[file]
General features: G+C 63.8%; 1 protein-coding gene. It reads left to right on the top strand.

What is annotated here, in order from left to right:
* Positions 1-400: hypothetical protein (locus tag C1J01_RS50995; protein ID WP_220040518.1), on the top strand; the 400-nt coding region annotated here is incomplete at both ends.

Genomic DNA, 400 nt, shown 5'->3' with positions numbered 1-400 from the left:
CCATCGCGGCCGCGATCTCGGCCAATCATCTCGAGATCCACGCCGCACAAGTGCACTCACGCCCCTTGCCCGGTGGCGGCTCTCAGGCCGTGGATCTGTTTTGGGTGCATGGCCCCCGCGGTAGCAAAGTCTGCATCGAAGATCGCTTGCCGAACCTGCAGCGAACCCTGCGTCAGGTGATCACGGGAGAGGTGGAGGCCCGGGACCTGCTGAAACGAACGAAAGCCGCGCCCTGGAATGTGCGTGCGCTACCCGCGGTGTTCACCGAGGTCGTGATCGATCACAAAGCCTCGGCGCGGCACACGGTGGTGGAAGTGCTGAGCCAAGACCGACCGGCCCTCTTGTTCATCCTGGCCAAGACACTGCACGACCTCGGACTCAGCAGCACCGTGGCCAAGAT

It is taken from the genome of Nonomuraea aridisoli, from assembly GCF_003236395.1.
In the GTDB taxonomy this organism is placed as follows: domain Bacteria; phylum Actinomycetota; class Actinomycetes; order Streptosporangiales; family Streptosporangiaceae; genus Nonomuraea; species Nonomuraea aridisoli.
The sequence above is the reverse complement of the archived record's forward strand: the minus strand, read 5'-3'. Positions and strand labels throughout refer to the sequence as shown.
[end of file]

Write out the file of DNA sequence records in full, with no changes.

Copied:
General features: G+C 63.8%; 1 protein-coding gene. It reads left to right on the top strand.

What is annotated here, in order from left to right:
* Positions 1-400: hypothetical protein (locus tag C1J01_RS50995; protein ID WP_220040518.1), on the top strand; the 400-nt coding region annotated here is incomplete at both ends.

Genomic DNA, 400 nt, shown 5'->3' with positions numbered 1-400 from the left:
CCATCGCGGCCGCGATCTCGGCCAATCATCTCGAGATCCACGCCGCACAAGTGCACTCACGCCCCTTGCCCGGTGGCGGCTCTCAGGCCGTGGATCTGTTTTGGGTGCATGGCCCCCGCGGTAGCAAAGTCTGCATCGAAGATCGCTTGCCGAACCTGCAGCGAACCCTGCGTCAGGTGATCACGGGAGAGGTGGAGGCCCGGGACCTGCTGAAACGAACGAAAGCCGCGCCCTGGAATGTGCGTGCGCTACCCGCGGTGTTCACCGAGGTCGTGATCGATCACAAAGCCTCGGCGCGGCACACGGTGGTGGAAGTGCTGAGCCAAGACCGACCGGCCCTCTTGTTCATCCTGGCCAAGACACTGCACGACCTCGGACTCAGCAGCACCGTGGCCAAGAT

It is taken from the genome of Nonomuraea aridisoli, from assembly GCF_003236395.1.
In the GTDB taxonomy this organism is placed as follows: domain Bacteria; phylum Actinomycetota; class Actinomycetes; order Streptosporangiales; family Streptosporangiaceae; genus Nonomuraea; species Nonomuraea aridisoli.
The sequence above is the reverse complement of the archived record's forward strand: the minus strand, read 5'-3'. Positions and strand labels throughout refer to the sequence as shown.